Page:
Agriculture

Bihar farmers block roads over fertiliser shortage

Agitating farmers September 12 stole 60 bags of urea from a truck in Nawada district; allege local agencies creating an artificial crisis 

 
By C K Manoj
Published: Monday 13 September 2021

Farmers blocked roads and allegedly stole bags of urea in Bihar to protest against the shortage of fertilisers needed for their kharif crop. They alleged local agencies, in connivance with government officials, have caused an artificial crisis of fertilisers “to make a fast buck”.

The agitating farmers September 12, 2021, allegedly stole 60 bags of urea from a truck in Nawada district. The farmers had been for the past few days visiting godowns of local agencies to procure fertilisers, only to return empty-handed.

Farmers had levelled similar allegations against local agencies and government officials in 2015. Protests had ensued at that time as well. 

They blocked the roads in Sairdala block town of Nawada district when a urea-laden truck passed through the area. The police arrested two farmers with some bags of urea.

“Farmers are angry with the retailers who have created an artificial crises and are charging more than the subsidised rate,” Lakshman Prasad, district agriculture officer, said.

He said he had engaged teams of district officials in conducting raids at the fertilizer shops charging much from the farmers.

According to him, the fertiliser shops have been ordered to be open between 8 am and 5 pm in the day. But many have been keeping the shops shut in the day and stealthily opening them at night to sell fertilisers at a higher rate, Prasad said.

The minimum retail price of urea as fixed by the Government of India is Rs 268 for a 50 kilogram bag of urea; the farmers are allegedly being charged Rs 400-500 a bag.

Farmers have been standing in long queues right since night while waiting for the shops to open in the day to somehow lay their hands on fertiliser bags.

“We have been making rounds to fertiliser shops with my Aadhar cards for the past several days but have not got any,” Surendra Singh, a farmer from Bhojpur district, said.

Bhojpur, Kaimur and Rohtas district are known as the ‘rice bowl’ of Bihar for good paddy yields.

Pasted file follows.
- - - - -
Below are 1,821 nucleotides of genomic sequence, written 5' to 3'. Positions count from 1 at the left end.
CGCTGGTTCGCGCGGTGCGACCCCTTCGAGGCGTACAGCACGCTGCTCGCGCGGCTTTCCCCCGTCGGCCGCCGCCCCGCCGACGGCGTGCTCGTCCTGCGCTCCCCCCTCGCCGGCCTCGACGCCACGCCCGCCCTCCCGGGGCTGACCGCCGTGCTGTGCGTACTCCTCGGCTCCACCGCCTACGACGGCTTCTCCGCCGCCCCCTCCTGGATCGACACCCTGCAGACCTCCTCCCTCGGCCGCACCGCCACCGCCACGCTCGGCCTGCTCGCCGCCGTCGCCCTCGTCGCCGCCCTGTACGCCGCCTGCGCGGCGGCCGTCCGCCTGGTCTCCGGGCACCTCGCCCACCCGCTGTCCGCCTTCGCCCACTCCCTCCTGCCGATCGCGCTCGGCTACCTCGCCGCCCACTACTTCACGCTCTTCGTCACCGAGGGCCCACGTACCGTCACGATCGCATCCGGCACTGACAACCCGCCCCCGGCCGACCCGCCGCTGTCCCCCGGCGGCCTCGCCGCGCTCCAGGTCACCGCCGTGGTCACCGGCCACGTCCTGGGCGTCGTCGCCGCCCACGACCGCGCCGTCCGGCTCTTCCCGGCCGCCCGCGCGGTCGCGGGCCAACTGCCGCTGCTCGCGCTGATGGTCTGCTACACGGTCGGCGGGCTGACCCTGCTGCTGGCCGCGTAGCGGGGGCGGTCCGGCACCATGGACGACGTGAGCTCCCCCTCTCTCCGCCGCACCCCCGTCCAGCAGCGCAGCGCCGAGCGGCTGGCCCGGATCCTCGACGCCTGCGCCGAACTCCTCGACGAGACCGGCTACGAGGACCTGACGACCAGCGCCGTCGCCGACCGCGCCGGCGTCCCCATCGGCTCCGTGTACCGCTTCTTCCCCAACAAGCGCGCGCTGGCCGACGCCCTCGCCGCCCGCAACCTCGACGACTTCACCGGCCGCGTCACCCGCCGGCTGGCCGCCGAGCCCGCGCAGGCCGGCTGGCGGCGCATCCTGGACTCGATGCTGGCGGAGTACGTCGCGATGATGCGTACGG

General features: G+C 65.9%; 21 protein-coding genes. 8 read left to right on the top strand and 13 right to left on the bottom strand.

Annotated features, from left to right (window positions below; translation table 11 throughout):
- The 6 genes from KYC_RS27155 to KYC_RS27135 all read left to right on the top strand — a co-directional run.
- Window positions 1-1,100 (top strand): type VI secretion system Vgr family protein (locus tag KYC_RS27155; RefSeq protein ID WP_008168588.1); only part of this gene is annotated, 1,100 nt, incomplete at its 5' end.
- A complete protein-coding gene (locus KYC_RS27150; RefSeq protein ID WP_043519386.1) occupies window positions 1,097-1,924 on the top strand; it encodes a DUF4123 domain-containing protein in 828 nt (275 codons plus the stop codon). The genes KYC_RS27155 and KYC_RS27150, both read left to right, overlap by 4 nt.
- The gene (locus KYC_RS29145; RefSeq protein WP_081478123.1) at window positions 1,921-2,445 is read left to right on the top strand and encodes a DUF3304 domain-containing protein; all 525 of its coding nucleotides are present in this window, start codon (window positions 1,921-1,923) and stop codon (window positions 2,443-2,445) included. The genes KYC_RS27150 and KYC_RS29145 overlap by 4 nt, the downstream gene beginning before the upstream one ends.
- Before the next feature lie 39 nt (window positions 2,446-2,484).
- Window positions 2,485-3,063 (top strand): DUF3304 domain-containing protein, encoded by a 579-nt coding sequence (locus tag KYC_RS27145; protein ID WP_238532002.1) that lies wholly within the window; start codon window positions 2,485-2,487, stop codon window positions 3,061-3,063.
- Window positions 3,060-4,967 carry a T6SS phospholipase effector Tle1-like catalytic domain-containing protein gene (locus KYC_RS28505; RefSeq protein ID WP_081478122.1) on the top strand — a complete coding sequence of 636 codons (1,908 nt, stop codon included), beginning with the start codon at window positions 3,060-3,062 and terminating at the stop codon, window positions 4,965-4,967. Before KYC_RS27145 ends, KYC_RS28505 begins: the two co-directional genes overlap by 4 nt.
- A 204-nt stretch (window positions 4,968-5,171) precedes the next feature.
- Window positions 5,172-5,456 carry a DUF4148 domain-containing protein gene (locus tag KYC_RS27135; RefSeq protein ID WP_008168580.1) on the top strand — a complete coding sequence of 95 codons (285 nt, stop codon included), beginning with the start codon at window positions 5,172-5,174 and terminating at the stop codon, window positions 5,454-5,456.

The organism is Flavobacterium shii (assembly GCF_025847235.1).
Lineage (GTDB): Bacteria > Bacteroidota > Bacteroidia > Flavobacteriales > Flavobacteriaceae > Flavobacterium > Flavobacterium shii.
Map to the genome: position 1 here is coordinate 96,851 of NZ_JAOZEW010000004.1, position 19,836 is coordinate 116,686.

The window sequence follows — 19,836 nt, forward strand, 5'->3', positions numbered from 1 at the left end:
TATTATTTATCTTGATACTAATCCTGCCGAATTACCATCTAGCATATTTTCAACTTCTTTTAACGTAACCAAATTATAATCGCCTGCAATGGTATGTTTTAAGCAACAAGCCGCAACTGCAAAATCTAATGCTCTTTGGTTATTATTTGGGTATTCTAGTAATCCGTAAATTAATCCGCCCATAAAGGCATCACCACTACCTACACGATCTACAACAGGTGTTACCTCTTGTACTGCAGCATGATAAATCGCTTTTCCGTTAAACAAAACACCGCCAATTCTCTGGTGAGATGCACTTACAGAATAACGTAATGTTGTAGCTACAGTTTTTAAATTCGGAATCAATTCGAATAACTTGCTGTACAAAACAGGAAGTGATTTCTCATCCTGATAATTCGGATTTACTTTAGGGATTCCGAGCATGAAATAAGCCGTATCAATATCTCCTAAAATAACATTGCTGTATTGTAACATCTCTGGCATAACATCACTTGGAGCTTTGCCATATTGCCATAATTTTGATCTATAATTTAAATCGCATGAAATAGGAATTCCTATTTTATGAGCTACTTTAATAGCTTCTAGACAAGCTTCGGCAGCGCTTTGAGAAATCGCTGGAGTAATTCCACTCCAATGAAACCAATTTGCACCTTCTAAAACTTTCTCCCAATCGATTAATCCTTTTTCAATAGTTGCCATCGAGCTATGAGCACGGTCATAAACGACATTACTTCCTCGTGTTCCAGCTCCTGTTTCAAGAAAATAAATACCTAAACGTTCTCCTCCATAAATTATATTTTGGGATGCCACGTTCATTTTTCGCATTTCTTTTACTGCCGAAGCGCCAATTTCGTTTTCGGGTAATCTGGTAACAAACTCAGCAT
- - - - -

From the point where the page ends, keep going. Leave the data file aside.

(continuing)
At many places, women have been seen joining the queues in large numbers.

One farmer is able to get only two bags of fertilizers on a single Aadhar card. Only the centres being run by Bihar State Cooperative Marketing Union Ltd (BISCOMAUN), an apex cooperative body, has been giving out four fertilizer bags on one Aaadhar Card.

BISCOMAUN has 175 centres in the state. “This artificial crisis has been caused by corrupt officers in league with the shop owners,” BISCOMAUN chairman Sunil Kumar Singh said.

According to Singh, during this Kharif season (from April till date), only 0.6 million metric tonnes of urea has been supplied to the state; 0.9 million tones of urea had reached Bihar during the same corresponding period last year.

 “Indian fertilizers are much in demand in Nepal for its better quality. The smuggling of fertilizers, therefore, goes on a significant scale,” said a farmer settled in Motihari.

The annual total consumption of fertilizer in Bihar is 0.3 million metric tones, of which, urea consumption is 2.4 million metric tonnes alone.

Agriculture officials pointed out that the state’s Rainbow Revolution scheme to train farmers to boost farm produce has increased fertiliser consumption. Farmers in the state majorly use three fertilizers: Urea, diammonium phosphate (DAP) and single super phosphate (SSP).

The state government recently provided year-wise consumption data in the Rajya Sabha, showing the trend in the quantity of chemical fertilizers used in India since 2015-16.

According to the data shared, urea is the most consumed fertilizer with around 30 million tonnes being consumed each year, accounting for 55-60 per cent of chemical fertilizer consumption in the country. Between 2016-17 and 2019-20, there has been a steady increase in the consumption of Urea, DAP and NPKs.

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